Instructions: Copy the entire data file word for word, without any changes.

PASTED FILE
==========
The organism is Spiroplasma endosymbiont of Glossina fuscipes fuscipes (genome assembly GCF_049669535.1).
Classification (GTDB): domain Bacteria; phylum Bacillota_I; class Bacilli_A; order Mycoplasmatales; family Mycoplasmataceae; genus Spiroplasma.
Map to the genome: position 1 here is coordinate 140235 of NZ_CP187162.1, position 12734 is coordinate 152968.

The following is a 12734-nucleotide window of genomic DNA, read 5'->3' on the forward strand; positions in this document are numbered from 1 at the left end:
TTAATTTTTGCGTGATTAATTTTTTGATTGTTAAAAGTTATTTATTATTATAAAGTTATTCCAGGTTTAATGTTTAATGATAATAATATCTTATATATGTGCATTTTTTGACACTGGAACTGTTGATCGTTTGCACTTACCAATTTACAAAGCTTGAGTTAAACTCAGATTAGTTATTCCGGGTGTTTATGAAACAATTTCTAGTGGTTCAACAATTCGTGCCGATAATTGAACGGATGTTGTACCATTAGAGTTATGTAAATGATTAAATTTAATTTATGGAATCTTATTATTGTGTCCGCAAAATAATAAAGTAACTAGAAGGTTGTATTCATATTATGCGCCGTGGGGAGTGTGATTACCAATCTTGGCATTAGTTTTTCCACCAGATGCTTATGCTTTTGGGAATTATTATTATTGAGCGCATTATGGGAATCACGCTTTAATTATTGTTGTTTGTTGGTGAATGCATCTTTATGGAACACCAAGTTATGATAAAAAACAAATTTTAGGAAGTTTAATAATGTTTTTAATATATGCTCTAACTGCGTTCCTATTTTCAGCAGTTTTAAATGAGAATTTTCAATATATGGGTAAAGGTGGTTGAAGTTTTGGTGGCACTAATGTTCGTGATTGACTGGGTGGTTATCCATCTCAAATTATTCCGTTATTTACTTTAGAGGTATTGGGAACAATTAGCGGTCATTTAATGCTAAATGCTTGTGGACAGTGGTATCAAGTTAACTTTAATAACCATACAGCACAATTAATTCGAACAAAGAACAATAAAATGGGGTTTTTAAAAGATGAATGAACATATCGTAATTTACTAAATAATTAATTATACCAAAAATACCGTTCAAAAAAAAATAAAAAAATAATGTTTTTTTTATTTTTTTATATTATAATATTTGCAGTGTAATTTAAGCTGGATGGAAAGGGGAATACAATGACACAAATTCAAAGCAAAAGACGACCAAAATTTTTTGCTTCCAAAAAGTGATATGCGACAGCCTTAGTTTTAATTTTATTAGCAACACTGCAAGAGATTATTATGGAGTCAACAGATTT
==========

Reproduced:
The organism is Spiroplasma endosymbiont of Glossina fuscipes fuscipes (genome assembly GCF_049669535.1).
Classification (GTDB): domain Bacteria; phylum Bacillota_I; class Bacilli_A; order Mycoplasmatales; family Mycoplasmataceae; genus Spiroplasma.
Map to the genome: position 1 here is coordinate 140235 of NZ_CP187162.1, position 12734 is coordinate 152968.

The following is a 12734-nucleotide window of genomic DNA, read 5'->3' on the forward strand; positions in this document are numbered from 1 at the left end:
TTAATTTTTGCGTGATTAATTTTTTGATTGTTAAAAGTTATTTATTATTATAAAGTTATTCCAGGTTTAATGTTTAATGATAATAATATCTTATATATGTGCATTTTTTGACACTGGAACTGTTGATCGTTTGCACTTACCAATTTACAAAGCTTGAGTTAAACTCAGATTAGTTATTCCGGGTGTTTATGAAACAATTTCTAGTGGTTCAACAATTCGTGCCGATAATTGAACGGATGTTGTACCATTAGAGTTATGTAAATGATTAAATTTAATTTATGGAATCTTATTATTGTGTCCGCAAAATAATAAAGTAACTAGAAGGTTGTATTCATATTATGCGCCGTGGGGAGTGTGATTACCAATCTTGGCATTAGTTTTTCCACCAGATGCTTATGCTTTTGGGAATTATTATTATTGAGCGCATTATGGGAATCACGCTTTAATTATTGTTGTTTGTTGGTGAATGCATCTTTATGGAACACCAAGTTATGATAAAAAACAAATTTTAGGAAGTTTAATAATGTTTTTAATATATGCTCTAACTGCGTTCCTATTTTCAGCAGTTTTAAATGAGAATTTTCAATATATGGGTAAAGGTGGTTGAAGTTTTGGTGGCACTAATGTTCGTGATTGACTGGGTGGTTATCCATCTCAAATTATTCCGTTATTTACTTTAGAGGTATTGGGAACAATTAGCGGTCATTTAATGCTAAATGCTTGTGGACAGTGGTATCAAGTTAACTTTAATAACCATACAGCACAATTAATTCGAACAAAGAACAATAAAATGGGGTTTTTAAAAGATGAATGAACATATCGTAATTTACTAAATAATTAATTATACCAAAAATACCGTTCAAAAAAAAATAAAAAAATAATGTTTTTTTTATTTTTTTATATTATAATATTTGCAGTGTAATTTAAGCTGGATGGAAAGGGGAATACAATGACACAAATTCAAAGCAAAAGACGACCAAAATTTTTTGCTTCCAAAAAGTGATATGCGACAGCCTTAGTTTTAATTTTATTAGCAACACTGCAAGAGATTATTATGGAGTCAACAGATTT